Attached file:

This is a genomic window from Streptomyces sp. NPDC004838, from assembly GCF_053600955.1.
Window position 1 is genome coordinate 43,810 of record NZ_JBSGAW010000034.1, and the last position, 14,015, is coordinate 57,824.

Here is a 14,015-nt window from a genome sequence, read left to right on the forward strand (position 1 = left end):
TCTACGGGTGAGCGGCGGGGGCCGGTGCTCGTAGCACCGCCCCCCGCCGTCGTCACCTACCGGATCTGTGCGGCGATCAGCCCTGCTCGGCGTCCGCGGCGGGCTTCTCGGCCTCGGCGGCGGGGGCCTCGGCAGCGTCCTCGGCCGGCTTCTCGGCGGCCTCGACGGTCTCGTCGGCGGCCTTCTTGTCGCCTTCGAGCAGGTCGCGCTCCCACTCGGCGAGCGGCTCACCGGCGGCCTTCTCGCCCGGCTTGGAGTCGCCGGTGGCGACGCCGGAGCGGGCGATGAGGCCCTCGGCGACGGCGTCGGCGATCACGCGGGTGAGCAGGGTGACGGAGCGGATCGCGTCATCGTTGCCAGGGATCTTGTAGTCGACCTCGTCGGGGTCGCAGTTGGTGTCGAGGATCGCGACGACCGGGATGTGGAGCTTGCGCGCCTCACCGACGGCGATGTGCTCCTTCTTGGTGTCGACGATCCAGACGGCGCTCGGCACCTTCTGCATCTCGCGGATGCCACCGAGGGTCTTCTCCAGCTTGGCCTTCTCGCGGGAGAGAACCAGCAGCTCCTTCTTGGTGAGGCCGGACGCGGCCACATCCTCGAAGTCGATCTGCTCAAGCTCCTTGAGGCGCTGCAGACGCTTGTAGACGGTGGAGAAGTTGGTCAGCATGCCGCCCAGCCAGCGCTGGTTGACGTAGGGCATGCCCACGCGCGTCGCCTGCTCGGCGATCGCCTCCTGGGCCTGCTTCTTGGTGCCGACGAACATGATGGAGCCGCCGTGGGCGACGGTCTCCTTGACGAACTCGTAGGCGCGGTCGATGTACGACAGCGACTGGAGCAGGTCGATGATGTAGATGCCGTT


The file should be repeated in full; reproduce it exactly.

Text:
This is a genomic window from Streptomyces sp. NPDC004838, from assembly GCF_053600955.1.
Window position 1 is genome coordinate 43,810 of record NZ_JBSGAW010000034.1, and the last position, 14,015, is coordinate 57,824.

Here is a 14,015-nt window from a genome sequence, read left to right on the forward strand (position 1 = left end):
TCTACGGGTGAGCGGCGGGGGCCGGTGCTCGTAGCACCGCCCCCCGCCGTCGTCACCTACCGGATCTGTGCGGCGATCAGCCCTGCTCGGCGTCCGCGGCGGGCTTCTCGGCCTCGGCGGCGGGGGCCTCGGCAGCGTCCTCGGCCGGCTTCTCGGCGGCCTCGACGGTCTCGTCGGCGGCCTTCTTGTCGCCTTCGAGCAGGTCGCGCTCCCACTCGGCGAGCGGCTCACCGGCGGCCTTCTCGCCCGGCTTGGAGTCGCCGGTGGCGACGCCGGAGCGGGCGATGAGGCCCTCGGCGACGGCGTCGGCGATCACGCGGGTGAGCAGGGTGACGGAGCGGATCGCGTCATCGTTGCCAGGGATCTTGTAGTCGACCTCGTCGGGGTCGCAGTTGGTGTCGAGGATCGCGACGACCGGGATGTGGAGCTTGCGCGCCTCACCGACGGCGATGTGCTCCTTCTTGGTGTCGACGATCCAGACGGCGCTCGGCACCTTCTGCATCTCGCGGATGCCACCGAGGGTCTTCTCCAGCTTGGCCTTCTCGCGGGAGAGAACCAGCAGCTCCTTCTTGGTGAGGCCGGACGCGGCCACATCCTCGAAGTCGATCTGCTCAAGCTCCTTGAGGCGCTGCAGACGCTTGTAGACGGTGGAGAAGTTGGTCAGCATGCCGCCCAGCCAGCGCTGGTTGACGTAGGGCATGCCCACGCGCGTCGCCTGCTCGGCGATCGCCTCCTGGGCCTGCTTCTTGGTGCCGACGAACATGATGGAGCCGCCGTGGGCGACGGTCTCCTTGACGAACTCGTAGGCGCGGTCGATGTACGACAGCGACTGGAGCAGGTCGATGATGTAGATGCCGTT